The Toronto Catholic District School Board’s draft policy states that the board “gives pre-eminence to the tenets of the Catholic faith” which are “congruent and compatible with the protections entrenched in the Ontario Human Rights Code, the Constitution Act 1982 and confirmed in the Canadian Charter of Rights and Freedoms.”
      • By Sheila Dabu Nonato, The Catholic Register

        St. Jerome’s, union reach settlement

        St. Jerome’s University, Waterloo, OntarioSt. Jerome’s University took two steps toward peace between professors and administrators March 24 as a first contract between the faculty’s union and the university and a plan to set up a senate-like body to oversee academic matters by May 2012 were ratified by the university’s board of governors.

        The union contract will see St. Jerome’s faculty keep pace with colleagues at the University of Waterloo in terms of salary and benefits. St. Jerome’s is the Catholic college federated with the University of Waterloo.

        It was how the school is governed, rather than money, that inspired the professors and librarians to seek union protection. But in the end, governance issues were not part of union negotiations.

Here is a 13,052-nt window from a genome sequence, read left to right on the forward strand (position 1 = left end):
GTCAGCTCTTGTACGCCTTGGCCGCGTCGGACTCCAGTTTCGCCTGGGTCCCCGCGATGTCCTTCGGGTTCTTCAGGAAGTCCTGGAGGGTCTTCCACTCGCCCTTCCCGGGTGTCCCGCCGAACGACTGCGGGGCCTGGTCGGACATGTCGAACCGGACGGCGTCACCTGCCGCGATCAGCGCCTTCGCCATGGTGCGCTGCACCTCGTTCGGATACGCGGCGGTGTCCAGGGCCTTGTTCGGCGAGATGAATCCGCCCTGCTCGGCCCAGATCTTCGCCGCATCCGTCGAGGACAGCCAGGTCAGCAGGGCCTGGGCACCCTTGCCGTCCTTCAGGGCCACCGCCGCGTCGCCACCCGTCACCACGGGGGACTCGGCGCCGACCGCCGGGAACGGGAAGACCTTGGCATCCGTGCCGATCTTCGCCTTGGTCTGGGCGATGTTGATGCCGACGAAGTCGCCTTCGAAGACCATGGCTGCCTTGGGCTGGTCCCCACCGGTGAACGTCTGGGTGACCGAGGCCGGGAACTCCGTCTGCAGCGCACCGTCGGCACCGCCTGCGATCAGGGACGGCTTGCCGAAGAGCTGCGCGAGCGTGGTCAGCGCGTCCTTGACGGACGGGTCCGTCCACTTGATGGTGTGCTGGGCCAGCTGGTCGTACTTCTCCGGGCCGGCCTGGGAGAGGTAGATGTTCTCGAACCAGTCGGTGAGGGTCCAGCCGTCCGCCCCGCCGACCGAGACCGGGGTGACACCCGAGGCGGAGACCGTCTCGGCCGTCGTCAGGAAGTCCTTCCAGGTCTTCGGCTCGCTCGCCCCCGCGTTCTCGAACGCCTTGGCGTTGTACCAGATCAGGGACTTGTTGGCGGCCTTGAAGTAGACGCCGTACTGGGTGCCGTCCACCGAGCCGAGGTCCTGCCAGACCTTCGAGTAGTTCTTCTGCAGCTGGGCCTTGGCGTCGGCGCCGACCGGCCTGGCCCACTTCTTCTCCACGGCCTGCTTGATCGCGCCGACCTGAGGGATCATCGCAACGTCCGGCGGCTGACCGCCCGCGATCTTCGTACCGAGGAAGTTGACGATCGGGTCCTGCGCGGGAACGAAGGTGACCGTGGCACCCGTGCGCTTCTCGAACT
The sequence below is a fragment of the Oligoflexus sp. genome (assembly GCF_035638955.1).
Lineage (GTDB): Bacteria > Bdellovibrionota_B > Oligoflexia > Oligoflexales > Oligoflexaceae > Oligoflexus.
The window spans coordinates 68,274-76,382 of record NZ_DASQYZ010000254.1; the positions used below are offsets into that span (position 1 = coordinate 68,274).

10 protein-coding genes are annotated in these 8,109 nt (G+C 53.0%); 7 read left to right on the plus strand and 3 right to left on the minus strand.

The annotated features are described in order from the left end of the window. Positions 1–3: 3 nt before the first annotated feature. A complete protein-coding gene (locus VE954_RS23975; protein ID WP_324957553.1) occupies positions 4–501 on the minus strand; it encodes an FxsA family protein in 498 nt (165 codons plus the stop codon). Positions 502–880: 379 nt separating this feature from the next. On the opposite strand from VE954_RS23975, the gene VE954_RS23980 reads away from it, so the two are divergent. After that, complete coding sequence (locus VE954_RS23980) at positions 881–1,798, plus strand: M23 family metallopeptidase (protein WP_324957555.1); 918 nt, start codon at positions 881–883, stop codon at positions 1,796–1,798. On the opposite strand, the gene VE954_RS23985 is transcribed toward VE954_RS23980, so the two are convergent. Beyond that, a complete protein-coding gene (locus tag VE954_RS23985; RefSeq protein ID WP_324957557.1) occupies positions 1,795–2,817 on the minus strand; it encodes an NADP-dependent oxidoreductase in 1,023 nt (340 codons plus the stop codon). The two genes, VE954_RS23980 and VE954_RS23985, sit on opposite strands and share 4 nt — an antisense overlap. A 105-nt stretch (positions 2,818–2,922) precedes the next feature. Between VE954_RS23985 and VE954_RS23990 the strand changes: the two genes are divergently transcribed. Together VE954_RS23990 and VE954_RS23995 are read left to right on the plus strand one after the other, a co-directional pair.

A separate working group with representatives from the board of governors, administration and academic staff was struck to report on possible reforms to how St. Jerome’s runs itself.
        • By Catholic Register Staff

          TCDSB to reschedule equity policy symposium

          Toronto Catholic District School Board chair Ann AndrachukTORONTO - The Toronto Catholic District School Board has cancelled its upcoming symposium on the province’s equity policy, which was set to begin on March 26, with some hinting that it was because of a controversial keynote speaker.

          Board chair Ann Andrachuk denied that was the case, saying the cancellation was “an issue with aligning panelists” and that it would be rescheduled.

          “Everybody’s got other commitments,” she said.

          But trustee John del Grande, in a March 23 newsletter to constituents, said that in addition to the scheduling conflict of panelists, some parents had raised concerns about a speaker, Chris D’Souza, a course director at the York University Faculty of Education. D’Souza is also a former equity and diversity officer with the Dufferin Peel Catholic District School Board.
          • By Sheila Dabu Nonato, The Catholic Register

            Celebrating Fr. Troy’s unconventional ways

            Fr. Michael TroyTORONTO - Spiritan Father Michael Troy, founding father and principal at Toronto’s Neil McNeil High School, had an untraditional way of thinking, said Fr. Gerald FitzGerald.

            “There was a rapport, a relationship and a casualness between the priest-teachers and the boys that did not exist elsewhere and that was the unique spirit of Neil McNeil,” said FitzGerald, a fellow Spiritan who was a seminarian under Troy in Dublin and a science teacher at Neil McNeil. “He came in at a unique time in the spread of Catholic education — and I think he left a stamp on it.